YB: According to one recent poll, Germany's Greens have overtaken Merkel's conservatives. How did they manage to take on the CDU and the far right to become a major political force?

SH: It's not so much their own accomplishment, because the "green wave" wasn't created by the Greens themselves, but rather Fridays for Future and Extinction Rebellion and all the movements so active in Germany during recent years. Add to this the crisis of the centre and the impotence of the Left when it came to offering a coherent program which wouldn't be the standard flirtation with left wing nationalism, and then you have a recipe for the rise of the Greens. Unfortunately, insisting on lifestyle changes, a bit of recycling here and there, exporting diesel cars to the periphery of the EU while keeping track with ordoliberalism, isn't really a "green wave", is it? A Green New Deal can only succeed if at the same time it is internationalist, and already preparing for the post-capitalist future. There is no Green New Deal in one country. The answer is not welfare cuts, as the Greens attempted at the behest of Joschka Fischer.

YB: How do you regard the political situation in the United Kingdom? Do you think that Brexit will be delivered in the end?

SH: Brexit is perhaps the best contemporary embodiment of what Hegel meant by "bad infinity". Namely, an infinity which is actually a finite infinite that is constantly delaying the final moment of its finitude. In the meantime, you have the rise of monsters. From Nigel Farage to Donald Trump in the UK.

YB: You have recently stated that ‘the current system is more violent than any revolution’. Could you elaborate on that?

SH: My point is that we should always examine the structural violence that is everywhere. From your workplace, from patriarchy and misogyny, to the ongoing extractivism of harmful resources that end up in the never-ending spiral of self-destruction. The existential threat to human civilisation – and other species as well – is not science-fiction any more. Because of climate crisis and rising sea levels – even leading world institutions like the World Bank issue warnings about it – we will already, almost certainly, be faced by hundreds of millions of climate refugees mainly from the Global South in the coming decades. Instead of the Anthropocene we should be speaking about the Capitalocene. Environmental breakdown and extinction are consequences of the structural violence of a system based on extraction, exploitation and commodification of everything, including nature. Perhaps the revolution isn't, as Marx believed, the locomotive of world history, but it is rather – as Benjamin would have said – the emergency brake.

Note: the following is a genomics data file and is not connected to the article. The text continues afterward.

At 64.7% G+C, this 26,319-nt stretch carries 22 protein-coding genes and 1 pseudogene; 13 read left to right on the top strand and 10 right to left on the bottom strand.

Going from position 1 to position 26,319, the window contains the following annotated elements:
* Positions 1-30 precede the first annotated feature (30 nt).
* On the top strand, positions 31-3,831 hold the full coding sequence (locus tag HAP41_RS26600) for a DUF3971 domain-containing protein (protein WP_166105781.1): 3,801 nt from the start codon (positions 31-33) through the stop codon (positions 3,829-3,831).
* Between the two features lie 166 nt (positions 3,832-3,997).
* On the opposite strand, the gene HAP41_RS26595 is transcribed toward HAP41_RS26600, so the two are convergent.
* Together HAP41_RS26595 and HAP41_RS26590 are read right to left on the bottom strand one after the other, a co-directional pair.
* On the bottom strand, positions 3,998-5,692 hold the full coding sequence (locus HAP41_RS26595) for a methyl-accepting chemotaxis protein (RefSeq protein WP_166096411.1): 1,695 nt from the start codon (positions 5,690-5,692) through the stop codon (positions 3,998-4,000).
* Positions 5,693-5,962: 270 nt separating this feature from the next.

YB: DiEM25 gathered more than 1.4 million votes in the last EU election. What is next?

SH: We move on. It was a great success. For instance, in Germany we gathered 130,000 votes, and we founded the political party only last year without proper funding. We didn't succeed in getting a seat in the European parliament, but we succeeded in growing our membership and the movement is now more visible in Germany than ever.

DiEM25 was never just an electoral experiment, but a movement that is simultaneously working on many levels. You can say that we attempted to "hack" the European elections, and to a certain degree we succeeded, at least by using the elections for imposing a true transnational campaign, by using the elections in order to grow and build the needed infrastructure for the future. While the Greek party is competing in Greek elections, the movement itself is growing rapidly across Europe, we are continuing to work on the Green New Deal campaign, while at the same time, after the summer, we will reveal new steps for the Progressive International. Transnational cooperation is more important than ever. And US elections are coming soon.

YB: Julian Assange, the Wikileaks founder, is on DiEM25’s advisory panel. He has recently failed to appear in a UK court, since his health continues to deteriorate behind bars in Belmarsh prison. Do you think his extradition to the US is unavoidable?

SH: Nothing is unavoidable. But given all the signs of how the UK has handled this case so far, I am afraid that it isn't just a mere matter of the law – it is, and always has been a highly political matter that becomes clearer by the day, even to those who didn't believe it or fell for the character assassination of the messenger, while Julian Assange himself ended up in Belmarsh prison. When you have the UK foreign secretary Jeremy Hunt praising Julian's imprisonment, while the UN is warning that Assange's situation can be described as "psychological torture", how can you trust the current UK government or its courts? When Jeremy Hunt meets with John Bolton, who is so happy with their meeting that he concludes "there is no end to US-UK cooperation on global challenges", how can you not be opposed to the extradition of Julian Assange to Trump’s United States? Julian Assange is a political prisoner – if we lose him, we will lose not only the freedom of the press but democracy itself. This is not happening in China or Russia – this is happening in the heart of Europe.

YB: What else are you doing at the moment, aside from DiEM25?

SH: Writing a book about the Apocalypse. Hopefully a hopeful book.

Srecko Horvat
Srecko Horvat
Oliver Abraham. All rights reserved.